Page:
Reef Check is a non-profit organization leading citizen scientists* to promote stewardship of sustainable reef communities worldwide.

Reef Check’s Vision: Thriving reefs, cared for by communities sustained for generations to come.

Founded in 1996, the Reef Check Foundation is an international non-profit organization dedicated to the conservation of tropical coral reefs and temperate kelp forests. With offices in Los Angeles and Santa Cruz, California and volunteer teams in more than 40 countries and territories, Reef Check’s mission is to lead citizen scientists who promote stewardship of sustainable reef communities around the globe.

Reef Check performs three vital tasks necessary to promote stewardship of sustainable reef communities worldwide:

  • We train and organize teams of local volunteer citizen scientist divers. They collect data on reef health and assess climate change impacts on their reefs. Their work produces reliable information used by marine resource managers, scientists, and policymakers to make science-based ocean management and conservation decisions.
  • We promote public education about reefs and the ocean. Our goal is to develop a team of ocean ambassadors with the skills and knowledge to make a tangible and meaningful difference for marine conservation in their local communities.
  • We develop ecologically sound and economically sustainable solutions for reef conservation and restoration.

In 1997, Reef Check conducted the first-ever global survey of coral reef health. The survey provided scientific evidence of a worldwide crisis- caused by overfishing and pollution- in the condition of our coral reefs. Since then, Reef Check’s fast-growing network has expanded throughout all tropical seas with the objective to preserve and sustain their reef ecosystems. In 2005, Reef Check launched its first temperate reef program in California. Reef Check California has grown to be the largest citizen science monitoring group collecting data on California’s kelp forests and its statewide Marine Protected Area (MPA) network. In 2016, this program expanded into climate change monitoring and is now providing ocean temperature data from over 90 sites, and is monitoring ocean acidification at key sites in California’s MPAs.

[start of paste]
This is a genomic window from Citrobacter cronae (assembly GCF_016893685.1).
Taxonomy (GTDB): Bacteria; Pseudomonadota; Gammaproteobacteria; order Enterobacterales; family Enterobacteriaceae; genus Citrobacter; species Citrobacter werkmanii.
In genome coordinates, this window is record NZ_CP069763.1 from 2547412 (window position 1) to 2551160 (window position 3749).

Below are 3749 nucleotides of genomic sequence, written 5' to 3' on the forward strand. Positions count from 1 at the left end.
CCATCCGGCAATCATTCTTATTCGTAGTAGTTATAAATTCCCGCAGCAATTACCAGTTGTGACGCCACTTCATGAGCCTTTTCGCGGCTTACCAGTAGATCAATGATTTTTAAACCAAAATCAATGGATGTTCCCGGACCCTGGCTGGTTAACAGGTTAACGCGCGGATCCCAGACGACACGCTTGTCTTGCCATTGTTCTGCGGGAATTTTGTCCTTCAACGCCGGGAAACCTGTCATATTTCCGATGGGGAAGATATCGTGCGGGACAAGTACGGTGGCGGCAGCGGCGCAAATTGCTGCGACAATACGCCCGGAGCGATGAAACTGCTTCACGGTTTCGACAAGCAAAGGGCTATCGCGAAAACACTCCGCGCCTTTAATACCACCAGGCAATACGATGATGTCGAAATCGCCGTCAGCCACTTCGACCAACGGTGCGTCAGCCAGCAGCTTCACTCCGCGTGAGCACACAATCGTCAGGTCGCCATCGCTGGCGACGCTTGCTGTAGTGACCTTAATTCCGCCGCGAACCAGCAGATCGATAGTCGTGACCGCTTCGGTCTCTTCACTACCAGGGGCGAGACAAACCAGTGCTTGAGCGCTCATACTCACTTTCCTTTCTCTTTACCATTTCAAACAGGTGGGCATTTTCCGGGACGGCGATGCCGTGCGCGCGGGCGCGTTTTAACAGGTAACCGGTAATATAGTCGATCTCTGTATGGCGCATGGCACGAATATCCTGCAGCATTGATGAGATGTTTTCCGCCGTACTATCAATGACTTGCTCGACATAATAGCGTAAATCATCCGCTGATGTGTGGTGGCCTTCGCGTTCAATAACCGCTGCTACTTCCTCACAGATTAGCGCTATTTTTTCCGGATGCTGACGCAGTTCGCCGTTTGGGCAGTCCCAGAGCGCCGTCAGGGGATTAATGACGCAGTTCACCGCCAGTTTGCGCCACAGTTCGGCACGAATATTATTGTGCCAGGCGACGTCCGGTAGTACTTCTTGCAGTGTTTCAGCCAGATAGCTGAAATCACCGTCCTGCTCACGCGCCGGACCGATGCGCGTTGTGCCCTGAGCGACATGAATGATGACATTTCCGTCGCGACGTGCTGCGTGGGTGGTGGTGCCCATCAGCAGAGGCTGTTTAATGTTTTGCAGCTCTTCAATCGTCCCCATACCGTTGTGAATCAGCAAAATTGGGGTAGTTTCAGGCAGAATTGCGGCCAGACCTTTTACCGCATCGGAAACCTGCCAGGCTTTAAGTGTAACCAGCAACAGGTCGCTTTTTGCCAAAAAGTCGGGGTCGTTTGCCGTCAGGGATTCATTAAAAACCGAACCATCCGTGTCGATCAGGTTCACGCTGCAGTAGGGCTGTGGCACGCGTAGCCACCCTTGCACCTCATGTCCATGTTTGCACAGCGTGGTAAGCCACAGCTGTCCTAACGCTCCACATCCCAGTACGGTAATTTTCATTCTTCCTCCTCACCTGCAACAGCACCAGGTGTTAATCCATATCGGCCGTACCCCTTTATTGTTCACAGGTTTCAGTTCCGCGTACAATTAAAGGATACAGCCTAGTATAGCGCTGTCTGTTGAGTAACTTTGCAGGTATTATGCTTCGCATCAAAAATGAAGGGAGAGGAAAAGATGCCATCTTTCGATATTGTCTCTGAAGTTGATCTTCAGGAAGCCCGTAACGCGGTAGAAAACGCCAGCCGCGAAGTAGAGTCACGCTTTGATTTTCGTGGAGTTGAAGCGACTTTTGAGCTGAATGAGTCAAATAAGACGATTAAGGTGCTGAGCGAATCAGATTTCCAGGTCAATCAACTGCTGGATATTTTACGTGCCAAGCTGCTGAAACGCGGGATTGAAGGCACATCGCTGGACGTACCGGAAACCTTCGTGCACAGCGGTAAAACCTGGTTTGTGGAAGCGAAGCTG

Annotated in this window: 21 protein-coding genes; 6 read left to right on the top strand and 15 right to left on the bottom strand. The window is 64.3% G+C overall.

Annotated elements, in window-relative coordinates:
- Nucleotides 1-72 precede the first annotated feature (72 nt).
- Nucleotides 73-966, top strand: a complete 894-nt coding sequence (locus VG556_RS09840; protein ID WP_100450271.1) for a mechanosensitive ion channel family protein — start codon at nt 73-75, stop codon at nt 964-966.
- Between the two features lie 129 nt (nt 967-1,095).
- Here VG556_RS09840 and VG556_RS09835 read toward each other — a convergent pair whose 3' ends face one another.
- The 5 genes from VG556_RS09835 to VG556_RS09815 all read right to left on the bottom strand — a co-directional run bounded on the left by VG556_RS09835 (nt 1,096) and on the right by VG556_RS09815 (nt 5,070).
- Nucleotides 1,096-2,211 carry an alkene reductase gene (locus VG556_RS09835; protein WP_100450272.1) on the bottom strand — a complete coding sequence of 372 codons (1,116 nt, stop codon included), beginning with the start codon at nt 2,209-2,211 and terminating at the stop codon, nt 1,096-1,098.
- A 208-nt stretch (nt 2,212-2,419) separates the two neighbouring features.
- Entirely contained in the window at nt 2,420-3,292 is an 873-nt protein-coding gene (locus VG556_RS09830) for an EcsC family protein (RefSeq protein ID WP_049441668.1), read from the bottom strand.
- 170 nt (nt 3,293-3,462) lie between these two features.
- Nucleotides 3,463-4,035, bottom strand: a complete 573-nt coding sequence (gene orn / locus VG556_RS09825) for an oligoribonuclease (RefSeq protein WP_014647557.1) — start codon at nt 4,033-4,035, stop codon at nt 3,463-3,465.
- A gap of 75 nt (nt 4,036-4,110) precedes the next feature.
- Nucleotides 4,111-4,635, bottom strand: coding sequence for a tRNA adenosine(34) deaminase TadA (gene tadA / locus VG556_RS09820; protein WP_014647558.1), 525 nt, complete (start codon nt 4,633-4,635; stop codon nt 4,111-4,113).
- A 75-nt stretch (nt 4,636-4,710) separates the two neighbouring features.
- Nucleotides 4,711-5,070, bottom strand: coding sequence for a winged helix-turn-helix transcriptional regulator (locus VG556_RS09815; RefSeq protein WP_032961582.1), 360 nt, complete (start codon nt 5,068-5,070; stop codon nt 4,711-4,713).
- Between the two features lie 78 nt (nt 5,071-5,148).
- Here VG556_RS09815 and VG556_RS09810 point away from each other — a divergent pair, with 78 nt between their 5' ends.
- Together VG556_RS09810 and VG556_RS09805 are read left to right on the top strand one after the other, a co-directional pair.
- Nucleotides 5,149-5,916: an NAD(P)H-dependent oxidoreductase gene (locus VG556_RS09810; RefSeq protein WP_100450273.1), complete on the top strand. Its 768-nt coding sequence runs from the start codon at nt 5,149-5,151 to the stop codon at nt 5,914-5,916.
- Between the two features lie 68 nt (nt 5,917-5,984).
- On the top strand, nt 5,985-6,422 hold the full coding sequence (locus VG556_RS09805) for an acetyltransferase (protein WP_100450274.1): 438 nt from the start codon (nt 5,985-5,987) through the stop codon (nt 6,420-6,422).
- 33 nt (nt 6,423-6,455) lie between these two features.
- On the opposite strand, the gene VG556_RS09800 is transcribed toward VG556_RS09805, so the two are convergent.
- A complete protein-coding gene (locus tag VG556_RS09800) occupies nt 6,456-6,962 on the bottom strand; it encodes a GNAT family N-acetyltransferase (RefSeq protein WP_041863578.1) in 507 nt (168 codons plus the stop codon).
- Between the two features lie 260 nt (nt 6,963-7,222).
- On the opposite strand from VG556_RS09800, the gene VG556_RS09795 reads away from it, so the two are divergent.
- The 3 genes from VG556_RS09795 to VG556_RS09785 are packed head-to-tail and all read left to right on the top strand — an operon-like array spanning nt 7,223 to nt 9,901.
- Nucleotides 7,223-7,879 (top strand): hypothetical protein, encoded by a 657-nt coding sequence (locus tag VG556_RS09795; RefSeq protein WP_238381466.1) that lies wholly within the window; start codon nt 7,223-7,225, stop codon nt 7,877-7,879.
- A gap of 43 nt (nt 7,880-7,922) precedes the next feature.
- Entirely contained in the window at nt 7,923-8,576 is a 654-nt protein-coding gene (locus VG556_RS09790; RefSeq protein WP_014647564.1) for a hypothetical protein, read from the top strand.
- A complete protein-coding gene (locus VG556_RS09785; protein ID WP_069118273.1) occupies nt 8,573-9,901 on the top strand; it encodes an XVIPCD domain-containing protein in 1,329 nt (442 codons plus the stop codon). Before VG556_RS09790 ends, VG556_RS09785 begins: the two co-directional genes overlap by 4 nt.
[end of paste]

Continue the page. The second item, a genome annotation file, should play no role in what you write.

Most recently, Reef Check began working on restoring kelp forests in Northern California, with the hope of reversing some of the devastating effects from the recent collapse of the kelp forest along this stretch of coastline. This project aims to restore some of the lost ecosystem and also provide a substantial economic benefit to the local fishing community, which has been hard hit by the effective loss of its two most important fisheries.

We have realized that a fundamental element to saving reef ecosystems on a global scale is to create active stewards of the marine environment at the local level. However, building a pipeline of diverse talent within our network of volunteer citizen scientists, particularly among divers, remains a challenge. There are often barriers for many communities to become involved, despite their significant generational and community knowledge of marine life and their local ecosystems. We are becoming more aware of how we present marine science and ocean conservation to members of communities traditionally underrepresented in these fields and how together we can start breaking down these barriers. Our Dive Into Science program is specifically and thoughtfully developed to provide dive training and citizen science skills for groups that have historically been underrepresented in this effort including low-income and BIPOC (Black, Indigenous, People of Color) communities—and to encourage ongoing participation in conserving their coastal and nearshore environment.

A note on the term “citizen science”

The term “citizen science” emerged in the 1990s, right around the time Reef Check was founded. Now the term has become widespread, and there are many alternative terms in use now, ranging from “Public Participation in Scientific Research” to “civic science” or “community science”. The term citizen science has recently been criticized, particularly in the United States, where “citizen” is sometimes narrowly defined to mean only legally recognized citizens of the country where the research is being conducted. We do not understand the term “citizen science” as exclusive or as defining someone by their citizenship or national origin. For us, it is an inclusive term that embraces all to participate in science regardless of their background. This use is in the spirit of the term “world citizen” as has been used by thinkers from Greek philosopher Diogenes in 400 B.C. to Albert Einstein in the 20th century.